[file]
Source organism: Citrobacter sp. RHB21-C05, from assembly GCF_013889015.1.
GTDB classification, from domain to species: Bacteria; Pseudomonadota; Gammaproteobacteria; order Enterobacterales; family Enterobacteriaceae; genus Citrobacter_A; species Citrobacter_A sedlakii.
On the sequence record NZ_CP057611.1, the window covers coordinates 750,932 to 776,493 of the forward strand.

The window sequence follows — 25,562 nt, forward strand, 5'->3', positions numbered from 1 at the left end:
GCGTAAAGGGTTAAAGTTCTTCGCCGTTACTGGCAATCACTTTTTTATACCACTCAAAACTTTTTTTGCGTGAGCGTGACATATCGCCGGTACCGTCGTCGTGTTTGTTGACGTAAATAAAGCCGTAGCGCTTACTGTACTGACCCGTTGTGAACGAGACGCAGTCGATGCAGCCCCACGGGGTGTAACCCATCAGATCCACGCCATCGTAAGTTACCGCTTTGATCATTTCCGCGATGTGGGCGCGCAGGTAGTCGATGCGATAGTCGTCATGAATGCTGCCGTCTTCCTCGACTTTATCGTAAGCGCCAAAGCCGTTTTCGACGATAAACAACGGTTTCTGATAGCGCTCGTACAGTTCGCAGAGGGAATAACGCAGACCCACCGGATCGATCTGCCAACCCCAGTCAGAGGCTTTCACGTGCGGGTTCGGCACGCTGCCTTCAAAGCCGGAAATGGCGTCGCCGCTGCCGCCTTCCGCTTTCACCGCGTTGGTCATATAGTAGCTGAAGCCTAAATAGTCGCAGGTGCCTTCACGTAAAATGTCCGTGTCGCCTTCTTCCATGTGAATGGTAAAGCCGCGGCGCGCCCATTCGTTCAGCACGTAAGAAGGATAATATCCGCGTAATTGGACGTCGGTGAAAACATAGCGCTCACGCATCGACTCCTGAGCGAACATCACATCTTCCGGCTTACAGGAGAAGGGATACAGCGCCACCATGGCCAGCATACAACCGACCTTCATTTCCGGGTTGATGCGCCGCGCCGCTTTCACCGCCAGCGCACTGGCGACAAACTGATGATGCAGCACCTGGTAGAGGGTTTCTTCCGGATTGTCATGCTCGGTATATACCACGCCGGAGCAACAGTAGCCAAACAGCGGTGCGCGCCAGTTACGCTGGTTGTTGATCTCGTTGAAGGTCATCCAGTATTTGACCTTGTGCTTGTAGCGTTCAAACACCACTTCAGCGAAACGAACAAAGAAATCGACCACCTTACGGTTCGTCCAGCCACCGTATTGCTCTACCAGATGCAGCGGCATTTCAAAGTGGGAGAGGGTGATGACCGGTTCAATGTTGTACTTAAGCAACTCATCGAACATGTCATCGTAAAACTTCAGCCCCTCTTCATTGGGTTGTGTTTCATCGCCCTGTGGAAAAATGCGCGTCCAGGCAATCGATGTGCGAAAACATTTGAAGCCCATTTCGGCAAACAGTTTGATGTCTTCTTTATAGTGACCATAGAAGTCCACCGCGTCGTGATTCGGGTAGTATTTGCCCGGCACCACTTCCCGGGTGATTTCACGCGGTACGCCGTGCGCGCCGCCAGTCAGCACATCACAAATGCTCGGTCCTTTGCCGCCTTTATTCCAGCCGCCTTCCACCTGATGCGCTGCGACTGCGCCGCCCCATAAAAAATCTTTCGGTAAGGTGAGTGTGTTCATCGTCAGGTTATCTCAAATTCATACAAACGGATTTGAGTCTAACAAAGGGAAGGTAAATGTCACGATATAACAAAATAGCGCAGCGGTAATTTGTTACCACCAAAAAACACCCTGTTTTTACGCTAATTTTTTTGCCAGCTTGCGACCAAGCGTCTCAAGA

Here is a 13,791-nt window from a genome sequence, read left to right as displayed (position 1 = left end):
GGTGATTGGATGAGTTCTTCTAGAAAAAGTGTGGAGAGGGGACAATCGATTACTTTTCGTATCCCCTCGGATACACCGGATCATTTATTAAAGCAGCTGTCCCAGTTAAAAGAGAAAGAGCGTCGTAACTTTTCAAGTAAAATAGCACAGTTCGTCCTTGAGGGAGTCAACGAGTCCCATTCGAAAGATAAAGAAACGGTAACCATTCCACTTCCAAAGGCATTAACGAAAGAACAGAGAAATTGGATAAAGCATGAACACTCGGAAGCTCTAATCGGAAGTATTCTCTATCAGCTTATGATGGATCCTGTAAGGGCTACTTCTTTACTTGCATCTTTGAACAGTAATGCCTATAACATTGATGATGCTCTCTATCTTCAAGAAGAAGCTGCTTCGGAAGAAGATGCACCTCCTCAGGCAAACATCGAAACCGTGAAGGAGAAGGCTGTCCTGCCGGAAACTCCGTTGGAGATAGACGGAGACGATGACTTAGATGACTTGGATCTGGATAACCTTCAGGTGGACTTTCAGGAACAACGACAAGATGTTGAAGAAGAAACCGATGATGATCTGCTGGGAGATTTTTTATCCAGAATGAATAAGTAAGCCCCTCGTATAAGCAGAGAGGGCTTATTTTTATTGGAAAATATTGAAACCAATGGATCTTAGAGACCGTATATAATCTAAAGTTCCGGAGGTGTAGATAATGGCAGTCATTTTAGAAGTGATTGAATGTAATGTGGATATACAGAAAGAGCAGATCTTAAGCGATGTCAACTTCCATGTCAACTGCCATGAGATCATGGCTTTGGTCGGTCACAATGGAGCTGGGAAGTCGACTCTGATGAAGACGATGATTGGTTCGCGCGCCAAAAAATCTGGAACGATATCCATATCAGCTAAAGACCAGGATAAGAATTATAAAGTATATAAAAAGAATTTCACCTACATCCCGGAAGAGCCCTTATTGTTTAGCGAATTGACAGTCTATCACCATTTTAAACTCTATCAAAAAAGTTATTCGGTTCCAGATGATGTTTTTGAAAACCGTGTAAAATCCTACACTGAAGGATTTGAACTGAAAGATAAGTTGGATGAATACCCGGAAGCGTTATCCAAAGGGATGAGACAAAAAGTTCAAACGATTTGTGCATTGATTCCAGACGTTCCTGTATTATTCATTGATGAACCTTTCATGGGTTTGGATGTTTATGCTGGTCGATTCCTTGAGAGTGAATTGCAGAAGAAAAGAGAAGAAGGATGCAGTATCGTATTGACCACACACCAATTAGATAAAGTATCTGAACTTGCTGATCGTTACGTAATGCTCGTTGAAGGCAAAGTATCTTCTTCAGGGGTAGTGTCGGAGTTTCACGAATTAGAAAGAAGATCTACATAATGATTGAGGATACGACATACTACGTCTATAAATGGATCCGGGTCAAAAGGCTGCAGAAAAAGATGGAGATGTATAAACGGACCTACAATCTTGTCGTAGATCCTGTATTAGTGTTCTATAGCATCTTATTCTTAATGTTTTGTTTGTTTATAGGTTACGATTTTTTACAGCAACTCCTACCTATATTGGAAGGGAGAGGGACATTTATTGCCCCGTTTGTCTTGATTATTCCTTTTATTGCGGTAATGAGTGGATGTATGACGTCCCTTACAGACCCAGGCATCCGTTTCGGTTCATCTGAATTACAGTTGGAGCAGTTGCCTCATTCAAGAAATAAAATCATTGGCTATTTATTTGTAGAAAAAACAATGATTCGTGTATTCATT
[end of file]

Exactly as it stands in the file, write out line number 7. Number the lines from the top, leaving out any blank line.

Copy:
GGTGATTGGATGAGTTCTTCTAGAAAAAGTGTGGAGAGGGGACAATCGATTACTTTTCGTATCCCCTCGGATACACCGGATCATTTATTAAAGCAGCTGTCCCAGTTAAAAGAGAAAGAGCGTCGTAACTTTTCAAGTAAAATAGCACAGTTCGTCCTTGAGGGAGTCAACGAGTCCCATTCGAAAGATAAAGAAACGGTAACCATTCCACTTCCAAAGGCATTAACGAAAGAACAGAGAAATTGGATAAAGCATGAACACTCGGAAGCTCTAATCGGAAGTATTCTCTATCAGCTTATGATGGATCCTGTAAGGGCTACTTCTTTACTTGCATCTTTGAACAGTAATGCCTATAACATTGATGATGCTCTCTATCTTCAAGAAGAAGCTGCTTCGGAAGAAGATGCACCTCCTCAGGCAAACATCGAAACCGTGAAGGAGAAGGCTGTCCTGCCGGAAACTCCGTTGGAGATAGACGGAGACGATGACTTAGATGACTTGGATCTGGATAACCTTCAGGTGGACTTTCAGGAACAACGACAAGATGTTGAAGAAGAAACCGATGATGATCTGCTGGGAGATTTTTTATCCAGAATGAATAAGTAAGCCCCTCGTATAAGCAGAGAGGGCTTATTTTTATTGGAAAATATTGAAACCAATGGATCTTAGAGACCGTATATAATCTAAAGTTCCGGAGGTGTAGATAATGGCAGTCATTTTAGAAGTGATTGAATGTAATGTGGATATACAGAAAGAGCAGATCTTAAGCGATGTCAACTTCCATGTCAACTGCCATGAGATCATGGCTTTGGTCGGTCACAATGGAGCTGGGAAGTCGACTCTGATGAAGACGATGATTGGTTCGCGCGCCAAAAAATCTGGAACGATATCCATATCAGCTAAAGACCAGGATAAGAATTATAAAGTATATAAAAAGAATTTCACCTACATCCCGGAAGAGCCCTTATTGTTTAGCGAATTGACAGTCTATCACCATTTTAAACTCTATCAAAAAAGTTATTCGGTTCCAGATGATGTTTTTGAAAACCGTGTAAAATCCTACACTGAAGGATTTGAACTGAAAGATAAGTTGGATGAATACCCGGAAGCGTTATCCAAAGGGATGAGACAAAAAGTTCAAACGATTTGTGCATTGATTCCAGACGTTCCTGTATTATTCATTGATGAACCTTTCATGGGTTTGGATGTTTATGCTGGTCGATTCCTTGAGAGTGAATTGCAGAAGAAAAGAGAAGAAGGATGCAGTATCGTATTGACCACACACCAATTAGATAAAGTATCTGAACTTGCTGATCGTTACGTAATGCTCGTTGAAGGCAAAGTATCTTCTTCAGGGGTAGTGTCGGAGTTTCACGAATTAGAAAGAAGATCTACATAATGATTGAGGATACGACATACTACGTCTATAAATGGATCCGGGTCAAAAGGCTGCAGAAAAAGATGGAGATGTATAAACGGACCTACAATCTTGTCGTAGATCCTGTATTAGTGTTCTATAGCATCTTATTCTTAATGTTTTGTTTGTTTATAGGTTACGATTTTTTACAGCAACTCCTACCTATATTGGAAGGGAGAGGGACATTTATTGCCCCGTTTGTCTTGATTATTCCTTTTATTGCGGTAATGAGTGGATGTATGACGTCCCTTACAGACCCAGGCATCCGTTTCGGTTCATCTGAATTACAGTTGGAGCAGTTGCCTCATTCAAGAAATAAAATCATTGGCTATTTATTTGTAGAAAAAACAATGATTCGTGTATTCATT